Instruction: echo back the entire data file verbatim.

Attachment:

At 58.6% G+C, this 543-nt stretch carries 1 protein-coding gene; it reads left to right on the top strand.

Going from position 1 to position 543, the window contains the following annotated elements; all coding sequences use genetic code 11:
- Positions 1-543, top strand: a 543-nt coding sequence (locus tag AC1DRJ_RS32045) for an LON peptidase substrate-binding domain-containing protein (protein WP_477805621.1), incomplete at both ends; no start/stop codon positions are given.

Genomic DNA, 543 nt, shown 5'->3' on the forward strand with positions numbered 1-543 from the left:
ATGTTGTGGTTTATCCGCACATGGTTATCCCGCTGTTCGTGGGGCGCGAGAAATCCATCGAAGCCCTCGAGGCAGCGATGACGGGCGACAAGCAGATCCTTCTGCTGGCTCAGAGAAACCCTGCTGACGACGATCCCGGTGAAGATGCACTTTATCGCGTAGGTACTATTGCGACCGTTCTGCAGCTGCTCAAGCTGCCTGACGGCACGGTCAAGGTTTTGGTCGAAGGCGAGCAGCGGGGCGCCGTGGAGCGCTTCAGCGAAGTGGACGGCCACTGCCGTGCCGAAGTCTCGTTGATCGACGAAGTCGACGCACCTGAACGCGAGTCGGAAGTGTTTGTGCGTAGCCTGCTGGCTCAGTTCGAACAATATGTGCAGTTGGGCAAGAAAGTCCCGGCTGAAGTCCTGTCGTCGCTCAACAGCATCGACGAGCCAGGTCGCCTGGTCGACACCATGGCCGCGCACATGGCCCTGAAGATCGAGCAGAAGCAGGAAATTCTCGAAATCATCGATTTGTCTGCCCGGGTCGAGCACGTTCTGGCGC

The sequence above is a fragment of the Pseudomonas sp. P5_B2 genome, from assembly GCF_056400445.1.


At 58.6% G+C, this 543-nt stretch carries 1 protein-coding gene; it reads left to right on the top strand.

Going from position 1 to position 543, the window contains the following annotated elements; all coding sequences use genetic code 11:
- Positions 1-543, top strand: a 543-nt coding sequence (locus tag AC1DRJ_RS32045) for an LON peptidase substrate-binding domain-containing protein (protein WP_477805621.1), incomplete at both ends; no start/stop codon positions are given.

Genomic DNA, 543 nt, shown 5'->3' on the forward strand with positions numbered 1-543 from the left:
ATGTTGTGGTTTATCCGCACATGGTTATCCCGCTGTTCGTGGGGCGCGAGAAATCCATCGAAGCCCTCGAGGCAGCGATGACGGGCGACAAGCAGATCCTTCTGCTGGCTCAGAGAAACCCTGCTGACGACGATCCCGGTGAAGATGCACTTTATCGCGTAGGTACTATTGCGACCGTTCTGCAGCTGCTCAAGCTGCCTGACGGCACGGTCAAGGTTTTGGTCGAAGGCGAGCAGCGGGGCGCCGTGGAGCGCTTCAGCGAAGTGGACGGCCACTGCCGTGCCGAAGTCTCGTTGATCGACGAAGTCGACGCACCTGAACGCGAGTCGGAAGTGTTTGTGCGTAGCCTGCTGGCTCAGTTCGAACAATATGTGCAGTTGGGCAAGAAAGTCCCGGCTGAAGTCCTGTCGTCGCTCAACAGCATCGACGAGCCAGGTCGCCTGGTCGACACCATGGCCGCGCACATGGCCCTGAAGATCGAGCAGAAGCAGGAAATTCTCGAAATCATCGATTTGTCTGCCCGGGTCGAGCACGTTCTGGCGC

The sequence above is a fragment of the Pseudomonas sp. P5_B2 genome, from assembly GCF_056400445.1.